30 Nov 2018
On 25 November 2018, Professor Graham Matthews delivered an overview of pesticides - including their history, modes of action, current developments, issues and opportunities - to the Agrisciences group.
The first ‘sprayer’ was used in the USA in the 1850s to protect potatoes from the Colorado Beetle; it had a knapsack tank but no pump so the spray was fed by gravity to two “sprinklers”. A pump on the knapsack began when the fungicide Bordeaux mixture was discovered in France. Nowadays, pesticides on large farms are applied with tractor mounted, trailed or self-propelled sprayers with tanks carrying 2000 litres to as much as 6000 litres of spray, applying usually up to 200l/hectare. Such high volumes were difficult to obtain on small-scale African farms, so an ultra-low volume technique applying up to 3 litres of an oil-based formulation with a battery-drive spinning disc was shown to be as effective for cotton insect control as knapsack sprays applying up to 200l/ha. The ULV technique was commercially used extensively on cotton in francophone West Africa. In Japan an Unmanned Aerial Vehicle (UAV), known as a drone has been used since 1990 to apply sprays on rice in Japan; a technique now widely used in China. In trials in the USA drones have been evaluated for spraying vines, but with nearly 100l/ha there is an issue with frequent re-filling required due to low payload capacity of drones.
Key issues associated with use of pesticides include health issues, spray drift, and the persistence in the environment. Together with widespread acknowledgement of Integrated Pest Management (IPM), this forces more sustainability around use of pesticides, and use of biopesticides.
New products during the last two decades have lower mammalian toxicity and industry has looked for products with systemic action. Controlling vectors of human disease has been dominated by distribution of insecticide treated bed-nets but as the insecticide persists for at least three years, inevitably the mosquitoes, transmitting malaria, are now resistant to pyrethroids. Indoor residual spraying supported by the President’s Malaria Initiative (PMI) also needs new insecticides due to resistant mosquitoes. As the agrochemical industry had done little to help find new insecticides as vector control is only 1% of their market, the Gates Foundation has supported a search for new insecticides through the Innovative Vector Control Consortium (IVCC) at Liverpool University, initially development of new formulations of old insecticides to increase the persistence on wall surfaces, but new molecules, with different modes of action are now in the pipeline which may come to market in 2020s.
GM technology is used to introduce insecticidal toxins into plants, for example Bt cotton. With this development, a stack of Bt toxin genes (i.e. pyramid approach) has been used in Australia, but in many other areas the bollworms have shown resistance to Bt cotton, which resulted in farmers spraying their crops, sadly with highly toxic insecticides. Genetically modified (GM) crops with herbicide tolerance, notably to glyphosate have been so widely grown without proper crop rotation in parts of the USA, that certain plants unaffected by glyphosate have become “superweeds”. Industry has now developed new varieties with tolerance to 2,4-D and dicamba herbicides, which are volatile, so cases of crop damage have been widely reported, despite a supply of a new less volatile formulation of Dicamba.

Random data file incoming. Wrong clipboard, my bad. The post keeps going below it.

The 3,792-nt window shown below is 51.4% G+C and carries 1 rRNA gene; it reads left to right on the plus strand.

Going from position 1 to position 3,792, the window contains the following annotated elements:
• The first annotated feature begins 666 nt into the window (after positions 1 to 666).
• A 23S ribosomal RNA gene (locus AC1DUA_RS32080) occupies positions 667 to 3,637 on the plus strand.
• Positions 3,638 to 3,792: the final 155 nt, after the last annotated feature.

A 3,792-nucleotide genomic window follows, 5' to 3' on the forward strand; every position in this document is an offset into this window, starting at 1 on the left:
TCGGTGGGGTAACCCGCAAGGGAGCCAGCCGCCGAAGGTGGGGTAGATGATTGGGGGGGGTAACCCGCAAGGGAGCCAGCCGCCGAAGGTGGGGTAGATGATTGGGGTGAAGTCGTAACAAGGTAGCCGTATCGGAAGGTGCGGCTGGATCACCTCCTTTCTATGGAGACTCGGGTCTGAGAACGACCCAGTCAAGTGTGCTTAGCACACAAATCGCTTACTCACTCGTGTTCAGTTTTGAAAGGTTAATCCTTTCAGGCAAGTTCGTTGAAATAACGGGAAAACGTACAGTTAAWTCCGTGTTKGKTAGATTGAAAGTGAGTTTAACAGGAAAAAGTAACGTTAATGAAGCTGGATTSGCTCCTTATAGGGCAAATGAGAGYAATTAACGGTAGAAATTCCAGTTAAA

A helpful approach was used from 1973 in Zimbabwe to avoid selection of resistance, by rotating different classes of pesticides across three sections of the country over a six- year cycle. The scheme has continued despite changes affecting farms within the country.
Neonics are in the press for their effect on bees. Keith Walters studied their effect on bee heath. Concentrations of neonics used in farming are far below those that harm bees as used in laboratory experiments. Banning of neonics began as the initial trials using seed treatment were with a dusty formulation and inappropriate seeders, that resulted in bees being harmed by drift of dust blown upwards from the seeder. Alternatives to neonics that are used now post EU ban are much more harmful to bees as they have been sprayed.
Spray drift can be a significant problem if the nozzles emit too high volume with droplets below 100um. Run-off from spray deposits on foliage is another issue that leads to contamination of ground water, an issue that is becoming of greater importance due the EU Water Directive.
The EU has now adopted the IPM approach which prescribes use of chemicals as the last resort. The first line of defence is seen through agronomy (rotation) and natural / bred in resistance. Precision agriculture is an important aspect as well minimising the exposure to agrochemicals and providing cost saving.
New modes of action are expensive to develop and bring to market; GM approach has regulatory barriers and weed control remains a major issue. A more targeted approach and development of spraying from drones to minimise soil compaction and new formulations could improve “old” pesticides.
Key messages were:
- Farmers are still spraying pesticides in much the same way as in Victorian times when Bordeaux mixture was the first fungicide.
- Resistance needs to be managed more on a national or agro-ecological large area
- With the advent of drones, there is scope for new formulations being applied at ULV with greater control of droplet size to target applications better.
- Widespread adoption of integrated pest management is needed but availability of new modes of action and bio-pesticides will take time and need significant investment.
Graham has a new book - “A History of Pesticides" which has just been published.